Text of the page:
THE amount people can stake on fixed-odds betting terminals (FOBTs) will be slashed to £2 to reduce the risk of 'gambling-related harm', the Government has announced.

It said the move will cut the risk of potentially large financial losses from the controversial machines as well as harm to both players and wider communities.

The decision goes further than the recommendations of a review carried out by the gambling regulator earlier this year, which recommended the maximum stake for FOBTs should be set at or below £30.

Culture Secretary Matt Hancock said: "When faced with the choice of halfway measures or doing everything we can to protect vulnerable people, we have chosen to take a stand.

"These machines are a social blight and prey on some of the most vulnerable in society, and we are determined to put a stop to it and build a fairer society for all."

The decision is set to please campaigners but will come as a blow to bookmakers, which have warned it would cost betting shop jobs across the country.

FOBTs - dubbed the 'crack cocaine' of gambling - can lead to punters placing bets of up to £100 every 20 seconds.

Tracey Crouch, Minister for Sport and Civil Society, said they can 'devastate individuals' lives, families and communities'.

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But Britain's biggest bookies have now warned over potential betting shop closures and job losses.

Shares were initially sent slumping across the sector as the big players estimated the extent of lost revenues and earnings, although some of the stock losses were later clawed back.

William Hill, which makes more than half of its retail revenues from FOBTs, said the 'unprecedented' decision could see around 900 of its betting shops become loss-making, with a proportion at risk of closure after the new £2 limit comes into force.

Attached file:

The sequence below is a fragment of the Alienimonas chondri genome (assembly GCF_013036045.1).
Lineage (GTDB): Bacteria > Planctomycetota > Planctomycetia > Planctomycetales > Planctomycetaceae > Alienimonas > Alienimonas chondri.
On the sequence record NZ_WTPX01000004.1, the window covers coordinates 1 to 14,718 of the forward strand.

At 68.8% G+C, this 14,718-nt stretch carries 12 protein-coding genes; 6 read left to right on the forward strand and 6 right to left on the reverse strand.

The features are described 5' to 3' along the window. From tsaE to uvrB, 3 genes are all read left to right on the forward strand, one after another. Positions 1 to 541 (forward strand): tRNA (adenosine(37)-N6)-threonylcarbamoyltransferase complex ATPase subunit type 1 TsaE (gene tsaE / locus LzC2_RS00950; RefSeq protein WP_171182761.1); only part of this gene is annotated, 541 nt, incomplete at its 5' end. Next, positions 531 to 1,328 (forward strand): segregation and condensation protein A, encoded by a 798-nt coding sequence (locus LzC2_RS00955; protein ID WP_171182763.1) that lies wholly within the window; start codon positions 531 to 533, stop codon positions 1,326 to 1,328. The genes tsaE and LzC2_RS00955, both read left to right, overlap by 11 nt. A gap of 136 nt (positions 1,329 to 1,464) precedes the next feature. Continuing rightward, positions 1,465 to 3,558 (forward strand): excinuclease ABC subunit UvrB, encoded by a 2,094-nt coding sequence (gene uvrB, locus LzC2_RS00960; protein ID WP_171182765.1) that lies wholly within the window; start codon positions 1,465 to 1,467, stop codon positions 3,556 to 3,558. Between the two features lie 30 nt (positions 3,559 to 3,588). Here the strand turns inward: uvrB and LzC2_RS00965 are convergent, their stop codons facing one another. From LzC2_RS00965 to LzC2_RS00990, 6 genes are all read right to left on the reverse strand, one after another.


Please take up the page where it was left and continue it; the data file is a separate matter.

The group said the stake cut could reduce annual earnings by between £70 million and £100 million and estimates it will cut its total gaming net revenues by as much as 45%.

It comes as the Association of British Bookmakers predicted more than 4,000 shops could close across the entire sector, with the loss of 21,000 jobs.

Philip Bowcock, chief executive of William Hill, said: "The Government has handed us a tough challenge today and it will take some time for the full impact to be understood, for our business, the wider high street and key partners like horse racing.

"We will continue to evolve our retail business in order to adapt to this change and we will support our colleagues as best we can."

Paddy Power Betfair welcomed the move to help improve the sector's image, but warned it could hit its gaming revenues by between £35 million and £46 million.

The hit to its profits could be offset by factors including gamblers switching to other games, as well as benefits from less competition as rivals are forced to merge, it said.

Peter Jackson, Paddy Power Betfair's chief executive, said: "We have previously highlighted our concern that the wider gambling industry has suffered reputational damage as a result of the widespread unease over stake limits on gaming machines.

"We welcome, therefore, the significant intervention by the Government today, and believe this is a positive development for the long-term sustainability of the industry."

The age limit for playing National Lottery games will be reviewed under the next licence competition.